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With growing attacks on the character of African-American women and the spread of disfranchisement, lynching, and the Jim Crow system in the South, a club movement emerged among black women that led to the formation of the National Association of Colored Women (NACW) in Washington, D.C. in 1896. Black women maintained two interrelated goals during the formative years of the NACW. They sought, on the one hand, to show by the force of their example how far African Americans had come in the three decades since the end slavery. Equally important, they wanted to ameliorate the conditions of millions of impoverished African Americans and help the masses of their race develop the strength of character and family life that would contribute more generally to racial uplift. "Lifting As We Climb" became the Association's motto, and it well represented the interconnection between individual mobility and group achievement that leaders sought.
To understand the gender perspective of NACW activists; to examine attitudes toward race within the NACW.
Begin by reading The Constitution of NACW. What were the aims of the organization? Why was the NACW exclusively a women's organization? Have students explore this question further by reading "Need of Co-operation of Men and Women in Correctional Work," by Fannie Barrier Williams. Why did Williams criticize institutions run by men? What special qualities would women bring to institutions? Why did Williams see the problem of the "incorrigible child" as particularly suited to women?
Begin exploring black club women's attitudes toward race by asking students to read the excerpt from Lemon Swamp and Other Places. How did the author present Mary Church Terrell's vision of black womanhood? Next read Margaret Murray Washington, "The Negro Home." What was Washington's view of white people? Of black people? How might Washington's comments have been influenced by the nature of the audience she was addressing?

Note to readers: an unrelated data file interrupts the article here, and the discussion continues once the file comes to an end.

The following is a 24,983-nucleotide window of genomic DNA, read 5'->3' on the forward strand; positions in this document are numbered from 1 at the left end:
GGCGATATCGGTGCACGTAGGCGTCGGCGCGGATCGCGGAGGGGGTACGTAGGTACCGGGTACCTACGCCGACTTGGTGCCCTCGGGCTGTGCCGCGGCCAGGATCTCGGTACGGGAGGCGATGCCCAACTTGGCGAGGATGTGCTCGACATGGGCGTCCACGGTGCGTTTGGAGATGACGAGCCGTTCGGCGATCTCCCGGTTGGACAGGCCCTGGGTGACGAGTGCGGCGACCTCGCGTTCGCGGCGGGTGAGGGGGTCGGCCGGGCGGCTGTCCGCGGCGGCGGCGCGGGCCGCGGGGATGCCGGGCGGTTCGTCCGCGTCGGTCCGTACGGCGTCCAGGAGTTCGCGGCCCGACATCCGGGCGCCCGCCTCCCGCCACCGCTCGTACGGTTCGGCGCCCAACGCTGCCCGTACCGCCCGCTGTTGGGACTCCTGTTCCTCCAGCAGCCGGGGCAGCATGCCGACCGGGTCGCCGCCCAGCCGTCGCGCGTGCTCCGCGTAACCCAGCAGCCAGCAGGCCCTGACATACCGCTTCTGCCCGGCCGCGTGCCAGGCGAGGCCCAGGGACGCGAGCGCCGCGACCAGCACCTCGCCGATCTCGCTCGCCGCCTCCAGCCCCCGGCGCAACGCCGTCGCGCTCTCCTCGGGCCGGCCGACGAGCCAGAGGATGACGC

Continue to explore the club's relationship with white women by reading "Why the National Association of Colored Women Should Become Part of the National Council of Women of the United States," by Adella Hunt Logan. Why did Logan argue in favor of the NACW's admission to the National Council of Women? Next read Mary Church Terrell's "Greetings From the National Association of Colored Women to The National Council of Women." How did Terrell attempt to build a sense of common identity between the primarily white women of the National Council of Women and the members of the NACW?
Break students into small groups. Ask them to imagine that they are Mary Church Terrell, writing a letter to NACW members announcing the organization's admission to the National Council of Women. In their letter, ask them to explain to members why this admission was so important, what was to be gained from the association, and to counter some imagined arguments against the move. When they are finished, have them read "A Personal Letter From Our President." Ask them to discuss again, based on their reading of the three documents, why Logan and Terrell found it so necessary to belong to the National Council of Women. Give students an opportunity to revise their letter after this discussion if they choose.
For Further Exploration:
To explore further differing attitudes among African Americans toward race and racial equality, see an editorial project on this website: "How Did the Views of Booker T. Washington and W.E.B. Du Bois toward Woman Suffrage Change between 1900 and 1915?"
To further explore relationship among black and white women, particularly after the passage of the nineteenth amendment, see another editorial project on this website: "How Did the National Woman's Party Address the Issue of the Enfranchisement of Black Women, 1919-1924?"